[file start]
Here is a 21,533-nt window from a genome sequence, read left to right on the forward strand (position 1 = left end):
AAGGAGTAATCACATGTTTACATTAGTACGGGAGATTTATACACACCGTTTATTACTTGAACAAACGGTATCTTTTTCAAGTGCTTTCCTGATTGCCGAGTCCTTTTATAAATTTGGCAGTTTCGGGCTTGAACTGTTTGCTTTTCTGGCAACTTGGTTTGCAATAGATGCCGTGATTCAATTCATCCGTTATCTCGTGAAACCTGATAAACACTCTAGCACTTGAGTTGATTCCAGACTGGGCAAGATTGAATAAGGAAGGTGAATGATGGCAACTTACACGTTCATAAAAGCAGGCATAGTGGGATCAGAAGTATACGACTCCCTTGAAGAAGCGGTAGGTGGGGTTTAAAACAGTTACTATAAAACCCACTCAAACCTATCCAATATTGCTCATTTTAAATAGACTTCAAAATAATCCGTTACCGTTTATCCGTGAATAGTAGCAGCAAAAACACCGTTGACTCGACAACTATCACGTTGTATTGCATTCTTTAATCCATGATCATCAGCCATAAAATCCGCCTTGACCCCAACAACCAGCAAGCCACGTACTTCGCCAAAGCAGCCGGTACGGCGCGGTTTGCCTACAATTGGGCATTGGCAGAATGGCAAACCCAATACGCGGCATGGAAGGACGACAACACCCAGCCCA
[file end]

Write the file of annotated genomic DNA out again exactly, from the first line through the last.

Here is a 21,533-nt window from a genome sequence, read left to right on the forward strand (position 1 = left end):
AAGGAGTAATCACATGTTTACATTAGTACGGGAGATTTATACACACCGTTTATTACTTGAACAAACGGTATCTTTTTCAAGTGCTTTCCTGATTGCCGAGTCCTTTTATAAATTTGGCAGTTTCGGGCTTGAACTGTTTGCTTTTCTGGCAACTTGGTTTGCAATAGATGCCGTGATTCAATTCATCCGTTATCTCGTGAAACCTGATAAACACTCTAGCACTTGAGTTGATTCCAGACTGGGCAAGATTGAATAAGGAAGGTGAATGATGGCAACTTACACGTTCATAAAAGCAGGCATAGTGGGATCAGAAGTATACGACTCCCTTGAAGAAGCGGTAGGTGGGGTTTAAAACAGTTACTATAAAACCCACTCAAACCTATCCAATATTGCTCATTTTAAATAGACTTCAAAATAATCCGTTACCGTTTATCCGTGAATAGTAGCAGCAAAAACACCGTTGACTCGACAACTATCACGTTGTATTGCATTCTTTAATCCATGATCATCAGCCATAAAATCCGCCTTGACCCCAACAACCAGCAAGCCACGTACTTCGCCAAAGCAGCCGGTACGGCGCGGTTTGCCTACAATTGGGCATTGGCAGAATGGCAAACCCAATACGCGGCATGGAAGGACGACAACACCCAGCCCA